crocheting

Stay The Fuck Home Learn How To Crochet Edition

I have a little bit of a confession. I didn’t learn how to crochet at the same time I learned how to knit because I thought it was too complicated and I refused to learn how. Then one day I said what the fuck! (I actually said that) and bought a crochet hook, and then put on a YouTube video. This was right when YouTube started, so 2005/2006 ish and the video was about ten minutes long and really shitty quality, but… I learned the basics of how to crochet and I haven’t looked back. So… if I can learn from a crappy video back in 2005/2006, you definitely have a huge advantage learning in 2020.

Just like knitting, I still use YouTube to learn new stitches and techniques. I also have a bunch of books on stitches on my bookshelf.

Below are some of my favourite beginner videos for crochet as well as some pattern sites and book suggestions.

How to Crochet

Books

It’s always good to have a book or two on how to crochet along with some stitch guides. Also, another of my favourites is the Stitch ‘n Bitch book on how to crochet.

Free Patterns

https://www.allfreecrochet.com/Miscellaneous-Crochet/Free-Crochet-Patterns

https://www.thesprucecrafts.com/crochet-patterns-for-every-level-978749

https://mymodernmet.com/free-crochet-patterns-diy/

https://freevintagecrochet.com/

Back To Basics

Once upon a time, in days of the past, there was a woman who made her own clothing, made do and mended, was a thrift queen and lived a happy, not contributing to landfill life. Oh hold on! That’s not actually a fairytale… that’s me!

Imagine living in a world where you lived garbage free, everything was made from recycled materials and you never had to worry about your fast fashion ending up in landfill. Take a moment. Let that sink in. Ok. Ready? Open your eyes. Tada! It can happen. It has happened before and it wasn’t that long ago before it stopped happening. In the last few decades, we’ve gotten lazy, we stopped making our own clothing and rather than repair something, even with the tiniest repair needed, it would be tossed into the garbage and a new garment bought. Then off to the landfill, that pile of garbage that grows into mountains of clothing that could have been repaired and worn another day.

Before you start yelling at me, I know it’s not EVERYONE who does this. I grew up in a household that was all about creating your own garments, make do and mend and thrifting. My Mamasita is the thrift queen to this day. Between her and my Grandma Betty, I learned to knit and sew. Later in life, I taught myself to crochet (thank you Carlin for the encouragement and YouTube for the videos). I’ve never really been in a position to run out and buy myself a spanking never wardrobe, not that I would, so I’ve either depended on thrift shops or making my own clothing. The only things I actually buy brand new are undergarments, leggings, and stockings. At some point I’m going to learn how to make my own undergarments and leggings, so the only thing left is stockings and trust me, I wear those until they are literally falling apart. The 1930s/40s mentality of making do with what you have was taught to me at a very early age and I’m thankful for it. I’m also thankful to see a large number of others who do this or are beginning to do this. As a matter of fact there is a huge movement, which I am proud to be part of, of people who sew, knit, crochet, refashion, thrift, buy vintage and make do and mend. Let’s follow with their lead! We don’t need to buy fast fashion!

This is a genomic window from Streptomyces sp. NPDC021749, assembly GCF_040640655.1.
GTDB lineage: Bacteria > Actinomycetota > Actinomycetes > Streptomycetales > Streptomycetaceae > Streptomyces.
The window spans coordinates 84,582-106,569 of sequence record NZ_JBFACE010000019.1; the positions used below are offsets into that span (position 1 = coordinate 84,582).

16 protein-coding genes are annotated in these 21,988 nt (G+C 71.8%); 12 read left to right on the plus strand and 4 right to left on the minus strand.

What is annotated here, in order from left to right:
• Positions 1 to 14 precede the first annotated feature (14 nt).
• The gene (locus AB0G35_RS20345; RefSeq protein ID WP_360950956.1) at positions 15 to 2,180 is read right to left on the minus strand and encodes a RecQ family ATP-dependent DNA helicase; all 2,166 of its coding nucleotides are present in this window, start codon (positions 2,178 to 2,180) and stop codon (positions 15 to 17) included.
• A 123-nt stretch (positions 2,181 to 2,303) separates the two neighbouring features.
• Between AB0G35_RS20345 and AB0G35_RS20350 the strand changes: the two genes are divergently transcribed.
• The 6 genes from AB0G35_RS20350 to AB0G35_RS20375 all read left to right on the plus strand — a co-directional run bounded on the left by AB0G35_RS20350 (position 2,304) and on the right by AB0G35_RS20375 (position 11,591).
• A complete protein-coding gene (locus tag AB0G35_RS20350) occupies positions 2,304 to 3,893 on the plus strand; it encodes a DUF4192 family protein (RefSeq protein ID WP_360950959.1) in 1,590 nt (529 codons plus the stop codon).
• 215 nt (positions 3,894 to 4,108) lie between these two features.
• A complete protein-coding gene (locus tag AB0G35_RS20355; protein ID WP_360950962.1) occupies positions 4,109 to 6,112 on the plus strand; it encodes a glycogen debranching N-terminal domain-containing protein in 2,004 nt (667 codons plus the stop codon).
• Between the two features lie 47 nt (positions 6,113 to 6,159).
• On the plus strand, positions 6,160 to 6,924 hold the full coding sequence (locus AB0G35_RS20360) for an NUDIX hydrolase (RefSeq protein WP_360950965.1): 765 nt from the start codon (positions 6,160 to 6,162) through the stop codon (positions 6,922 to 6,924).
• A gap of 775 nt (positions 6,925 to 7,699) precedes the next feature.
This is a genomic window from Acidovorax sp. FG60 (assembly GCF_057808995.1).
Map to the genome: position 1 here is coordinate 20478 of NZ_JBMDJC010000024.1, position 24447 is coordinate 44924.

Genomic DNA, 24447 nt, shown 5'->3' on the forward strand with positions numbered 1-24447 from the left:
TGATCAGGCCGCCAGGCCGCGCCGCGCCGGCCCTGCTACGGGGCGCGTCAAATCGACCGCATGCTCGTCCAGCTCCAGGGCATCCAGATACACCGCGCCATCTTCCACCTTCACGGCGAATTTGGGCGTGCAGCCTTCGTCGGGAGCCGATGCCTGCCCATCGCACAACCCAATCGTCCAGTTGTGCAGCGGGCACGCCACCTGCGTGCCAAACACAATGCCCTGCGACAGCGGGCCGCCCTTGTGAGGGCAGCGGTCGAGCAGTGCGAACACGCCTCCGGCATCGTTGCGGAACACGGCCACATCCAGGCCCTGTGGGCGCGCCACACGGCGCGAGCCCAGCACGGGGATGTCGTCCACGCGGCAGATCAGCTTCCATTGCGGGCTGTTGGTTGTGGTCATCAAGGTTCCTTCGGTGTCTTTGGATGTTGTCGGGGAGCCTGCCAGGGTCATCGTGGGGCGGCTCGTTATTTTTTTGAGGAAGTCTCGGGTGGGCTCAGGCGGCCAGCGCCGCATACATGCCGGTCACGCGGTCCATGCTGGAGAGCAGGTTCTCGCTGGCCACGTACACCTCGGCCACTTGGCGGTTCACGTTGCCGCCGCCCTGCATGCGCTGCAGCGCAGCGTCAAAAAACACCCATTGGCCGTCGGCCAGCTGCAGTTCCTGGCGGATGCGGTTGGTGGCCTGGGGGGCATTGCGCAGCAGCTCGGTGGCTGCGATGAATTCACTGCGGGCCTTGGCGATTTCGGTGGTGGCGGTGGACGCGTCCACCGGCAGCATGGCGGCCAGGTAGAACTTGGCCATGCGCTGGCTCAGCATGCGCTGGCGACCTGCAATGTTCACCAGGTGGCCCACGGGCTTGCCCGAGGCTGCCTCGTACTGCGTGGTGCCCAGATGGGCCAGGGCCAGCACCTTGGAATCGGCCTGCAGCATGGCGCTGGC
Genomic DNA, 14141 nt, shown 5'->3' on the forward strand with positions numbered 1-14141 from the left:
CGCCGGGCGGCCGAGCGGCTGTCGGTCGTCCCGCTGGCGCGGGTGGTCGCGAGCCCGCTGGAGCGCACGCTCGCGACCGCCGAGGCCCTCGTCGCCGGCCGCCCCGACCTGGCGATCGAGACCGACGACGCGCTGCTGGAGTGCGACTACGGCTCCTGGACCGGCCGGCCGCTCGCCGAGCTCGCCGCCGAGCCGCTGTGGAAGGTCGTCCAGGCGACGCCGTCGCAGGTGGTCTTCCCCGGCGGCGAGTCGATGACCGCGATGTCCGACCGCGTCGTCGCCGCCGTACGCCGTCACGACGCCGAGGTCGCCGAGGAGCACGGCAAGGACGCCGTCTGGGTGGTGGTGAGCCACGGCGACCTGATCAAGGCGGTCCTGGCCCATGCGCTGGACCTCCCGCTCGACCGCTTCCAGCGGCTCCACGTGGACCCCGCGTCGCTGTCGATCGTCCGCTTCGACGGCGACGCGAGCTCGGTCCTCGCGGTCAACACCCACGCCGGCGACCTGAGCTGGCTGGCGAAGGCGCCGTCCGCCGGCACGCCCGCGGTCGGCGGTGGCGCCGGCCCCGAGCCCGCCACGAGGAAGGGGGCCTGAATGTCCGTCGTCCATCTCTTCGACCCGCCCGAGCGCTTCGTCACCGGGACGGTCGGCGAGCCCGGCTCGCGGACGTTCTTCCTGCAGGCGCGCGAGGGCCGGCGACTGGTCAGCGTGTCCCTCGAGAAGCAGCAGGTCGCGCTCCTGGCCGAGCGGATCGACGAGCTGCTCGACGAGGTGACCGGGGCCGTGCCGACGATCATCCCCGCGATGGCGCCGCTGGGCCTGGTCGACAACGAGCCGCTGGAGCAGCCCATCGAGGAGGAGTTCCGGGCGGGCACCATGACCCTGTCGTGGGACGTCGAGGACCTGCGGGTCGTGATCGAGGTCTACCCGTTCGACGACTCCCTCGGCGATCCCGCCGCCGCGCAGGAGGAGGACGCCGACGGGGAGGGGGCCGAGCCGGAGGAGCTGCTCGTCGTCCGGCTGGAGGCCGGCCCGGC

There is nothing more satisfying than creating your own garment or refashioning something you found in a thrift store. For those who think they can’t do it, you actually can. You don’t need a fancy sewing machine. You can find machines for a few hundred dollars that have the basic stitches, because basic is all you need! Don’t know how to sew, YouTube has a BAJILLION that’s right BAJILLION videos for beginners. All you need to be able to do is sew a basic stitch. I don’t own a serger or a fancy machine with embroidery stitches. I have a basic Kenmore sewing machine. It’s amazing the things you can make with a straight stitch! One of my favourite channels to watch is Evelyn Wood. She is a refashion genius!

If you don’t want to learn how to knit, sew or crochet, you can still help stop the contribution of adding to landfill. There is still make do and mend AND go clothing thrifting. Clothing thrifting is a lot of fun! You can make it an adventure either by doing it yourself or with friends. Do a show and tell together once you are done or take the items you found and refashion them! Anything you can do to help keep landfill from growing is a way to help Mother Nature out and trust me, she needs our help!

Today is going to be a sewing and writing day. I try to set aside one day a week to sew garments and I do my mending while watching a great classic movie or cooking shows on YouTube. I find it very therapeutic.
If you do one of these things (sew, knit, crochet, mend, refashion, thrift) you are helping. Please stop buying fast fashion and let’s get back to the basics!

Day 3

Day 3! This morning was about doing things that are hard. Yuppers. There are still a few moves that I realize I’m not quite strong enough to do fully yet, but I will get there. But, that’s been my life. Do things that are hard until they aren’t.

Who joined in this morning or is doing the yoga challenge later today?

Today’s photo is sewing. I make many of my own clothing. Sew, knit, crochet. I also prefer to thrift instead of buying fast fashion. AND most importantly, make due and mend. I grew up with a mother and grandmother’s who promoted this. My mother taught me how to sew on a treadle sewing machine. The machine was built in 1898 and has been passed down from great-grandmother, grandmother to mother to me. My Grandma Betty taught me to knit and I taught myself to crochet.